Karshapana: coin from Maurya Empire (India)


Karshapana, 322-184 BC: Maurya Empire (Ancient India)

Karshapana, 322-184 BC: Maurya Empire (Ancient India)

It is very difficult to identify these protocoins with any accuracy due to their often poor condition and a large number of varieties (we are talking about both the approximate dates of issue and the issuer itself). — This demonstrated ancient coin is no exception: it may turn out that it actually belongs to an even earlier period of Indian history: to the so-called "Pre-Mauryan period" (for example, the Magadha Kingdom).

5 symbols on the obverse (sun, animal...) and 1 on the reverse.

The shape of the coin is a rectangle.

  • Silver: 16 mm - 3.3 g
  • Reference price: 13$

COIN KARSHAPANA — WHERE & WHEN (coins catalog: by names & emitents)
  1. ANCIENT INDIA (6th century BC — 3th century AD) — Pre-Mauryan India + Maurya Empire + Satavahana Empire...: karshapana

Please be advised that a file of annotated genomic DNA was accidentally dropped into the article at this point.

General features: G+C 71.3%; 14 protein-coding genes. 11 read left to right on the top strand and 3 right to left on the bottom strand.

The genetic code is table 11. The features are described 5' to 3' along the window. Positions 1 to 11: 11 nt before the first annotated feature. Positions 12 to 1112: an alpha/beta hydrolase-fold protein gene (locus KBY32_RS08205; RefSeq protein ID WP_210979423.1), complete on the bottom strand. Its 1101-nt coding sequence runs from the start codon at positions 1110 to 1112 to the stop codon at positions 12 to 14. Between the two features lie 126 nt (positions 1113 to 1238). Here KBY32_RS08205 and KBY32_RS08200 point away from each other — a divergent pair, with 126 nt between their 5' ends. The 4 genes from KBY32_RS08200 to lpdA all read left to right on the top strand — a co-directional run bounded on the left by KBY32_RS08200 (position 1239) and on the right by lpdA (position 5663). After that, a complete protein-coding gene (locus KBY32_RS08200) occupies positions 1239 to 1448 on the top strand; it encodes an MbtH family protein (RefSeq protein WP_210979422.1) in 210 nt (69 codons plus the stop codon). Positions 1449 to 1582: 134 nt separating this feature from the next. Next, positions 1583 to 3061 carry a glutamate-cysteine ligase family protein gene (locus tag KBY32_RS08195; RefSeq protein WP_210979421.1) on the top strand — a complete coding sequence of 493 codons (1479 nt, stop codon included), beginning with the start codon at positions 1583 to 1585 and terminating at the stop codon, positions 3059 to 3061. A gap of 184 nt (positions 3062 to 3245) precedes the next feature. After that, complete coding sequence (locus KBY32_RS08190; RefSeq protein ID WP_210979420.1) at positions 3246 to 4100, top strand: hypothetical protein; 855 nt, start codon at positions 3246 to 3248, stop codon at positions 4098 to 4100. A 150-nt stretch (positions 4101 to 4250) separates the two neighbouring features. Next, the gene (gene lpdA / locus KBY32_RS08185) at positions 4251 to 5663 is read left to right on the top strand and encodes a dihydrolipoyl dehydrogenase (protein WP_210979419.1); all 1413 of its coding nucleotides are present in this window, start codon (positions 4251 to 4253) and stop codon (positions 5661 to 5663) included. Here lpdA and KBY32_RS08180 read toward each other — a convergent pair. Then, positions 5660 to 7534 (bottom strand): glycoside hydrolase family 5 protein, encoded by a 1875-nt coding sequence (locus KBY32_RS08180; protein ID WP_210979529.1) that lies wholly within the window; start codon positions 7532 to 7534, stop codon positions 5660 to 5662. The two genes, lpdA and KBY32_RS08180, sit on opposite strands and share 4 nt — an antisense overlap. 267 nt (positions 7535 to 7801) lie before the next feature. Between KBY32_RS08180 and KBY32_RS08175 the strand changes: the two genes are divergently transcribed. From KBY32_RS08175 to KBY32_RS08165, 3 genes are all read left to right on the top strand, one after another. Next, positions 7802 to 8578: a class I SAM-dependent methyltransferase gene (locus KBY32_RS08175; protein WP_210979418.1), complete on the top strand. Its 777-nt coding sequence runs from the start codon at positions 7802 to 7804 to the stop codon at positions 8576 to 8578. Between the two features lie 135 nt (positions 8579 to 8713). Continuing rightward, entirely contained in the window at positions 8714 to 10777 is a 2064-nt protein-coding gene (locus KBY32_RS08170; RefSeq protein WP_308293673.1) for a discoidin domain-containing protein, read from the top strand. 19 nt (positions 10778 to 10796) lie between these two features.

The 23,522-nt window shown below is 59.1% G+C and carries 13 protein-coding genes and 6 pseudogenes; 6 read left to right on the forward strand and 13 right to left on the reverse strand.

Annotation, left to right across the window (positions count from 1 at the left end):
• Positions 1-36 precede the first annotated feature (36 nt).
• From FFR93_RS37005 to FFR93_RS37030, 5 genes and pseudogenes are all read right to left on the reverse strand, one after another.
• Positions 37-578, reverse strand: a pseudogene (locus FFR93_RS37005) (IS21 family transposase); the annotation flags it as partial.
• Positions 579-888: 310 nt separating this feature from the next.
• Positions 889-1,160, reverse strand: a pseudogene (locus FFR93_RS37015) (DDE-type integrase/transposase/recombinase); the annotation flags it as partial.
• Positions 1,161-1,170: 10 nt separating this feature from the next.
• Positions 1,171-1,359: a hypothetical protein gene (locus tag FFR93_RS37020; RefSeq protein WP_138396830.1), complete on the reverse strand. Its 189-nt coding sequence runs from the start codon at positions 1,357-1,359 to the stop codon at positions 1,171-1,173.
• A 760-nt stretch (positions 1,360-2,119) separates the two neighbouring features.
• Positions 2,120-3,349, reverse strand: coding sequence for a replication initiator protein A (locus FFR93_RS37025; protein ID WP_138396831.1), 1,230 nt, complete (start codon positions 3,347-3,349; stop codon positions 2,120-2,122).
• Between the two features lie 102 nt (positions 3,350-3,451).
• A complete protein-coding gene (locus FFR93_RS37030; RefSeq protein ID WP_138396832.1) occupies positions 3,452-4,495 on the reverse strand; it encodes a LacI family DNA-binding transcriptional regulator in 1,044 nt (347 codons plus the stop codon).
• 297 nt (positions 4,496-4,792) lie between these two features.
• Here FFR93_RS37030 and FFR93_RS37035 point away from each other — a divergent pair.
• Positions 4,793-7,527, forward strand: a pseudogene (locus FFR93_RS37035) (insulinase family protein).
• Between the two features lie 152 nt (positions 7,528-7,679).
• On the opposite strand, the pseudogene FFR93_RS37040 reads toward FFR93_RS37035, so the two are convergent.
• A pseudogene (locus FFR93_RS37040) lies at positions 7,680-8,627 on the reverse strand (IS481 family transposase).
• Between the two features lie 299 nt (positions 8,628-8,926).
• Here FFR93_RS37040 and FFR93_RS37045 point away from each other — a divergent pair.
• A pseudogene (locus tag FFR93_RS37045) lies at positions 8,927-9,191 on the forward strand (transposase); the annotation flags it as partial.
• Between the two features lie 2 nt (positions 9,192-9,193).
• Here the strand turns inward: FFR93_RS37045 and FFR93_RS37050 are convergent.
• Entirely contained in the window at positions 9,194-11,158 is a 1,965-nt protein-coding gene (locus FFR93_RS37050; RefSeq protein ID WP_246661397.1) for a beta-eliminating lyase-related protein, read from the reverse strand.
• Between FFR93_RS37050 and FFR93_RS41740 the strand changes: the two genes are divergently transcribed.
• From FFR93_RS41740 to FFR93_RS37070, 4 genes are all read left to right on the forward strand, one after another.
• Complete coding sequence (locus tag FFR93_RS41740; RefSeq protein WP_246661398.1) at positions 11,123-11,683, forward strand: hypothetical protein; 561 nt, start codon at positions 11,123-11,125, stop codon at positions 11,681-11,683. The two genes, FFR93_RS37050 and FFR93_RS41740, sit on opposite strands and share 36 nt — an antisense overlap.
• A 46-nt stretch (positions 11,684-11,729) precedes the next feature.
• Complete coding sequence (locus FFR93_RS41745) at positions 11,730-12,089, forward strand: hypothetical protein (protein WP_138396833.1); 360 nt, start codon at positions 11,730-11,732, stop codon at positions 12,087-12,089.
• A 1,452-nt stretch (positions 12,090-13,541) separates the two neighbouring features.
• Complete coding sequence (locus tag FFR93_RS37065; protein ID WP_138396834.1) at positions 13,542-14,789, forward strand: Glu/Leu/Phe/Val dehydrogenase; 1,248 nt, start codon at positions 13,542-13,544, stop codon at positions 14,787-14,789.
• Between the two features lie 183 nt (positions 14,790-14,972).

KARSHAPANA as coin name denotes an ancient Indian coin. However, not everything is so simple with this coin name...
The fact is that the term karshapana in numismatics refers to extremely diverse coins. At the mention of this name, most numismatists will recall some of the oldest coins in the history of mankind (starting from the 6th century BC) — the rectangular silver primitively designed karshapanas of the Pre-Mauryan period in the history of India and similar protocoins of the times of the Mauryan Empire. But also karshapana are copper, silver and even lead coins of the round shape familiar to us from later times — up to the 3rd century AD.
The first karshapanas did not appear as national money, but as an initiative of merchants from different regions — in order to activate and simplify trade. In this way, the need to weigh silver every time before paying for goods and services disappeared.
The name of the karshapana coin (Sanskrit "कार्षापान" — kārṣāpaṇa) is probably related to the unit of weight measurement in ancient India — kārsha. In addition, the English term "cash" according to one version comes from "kārsha" (Sanskrit).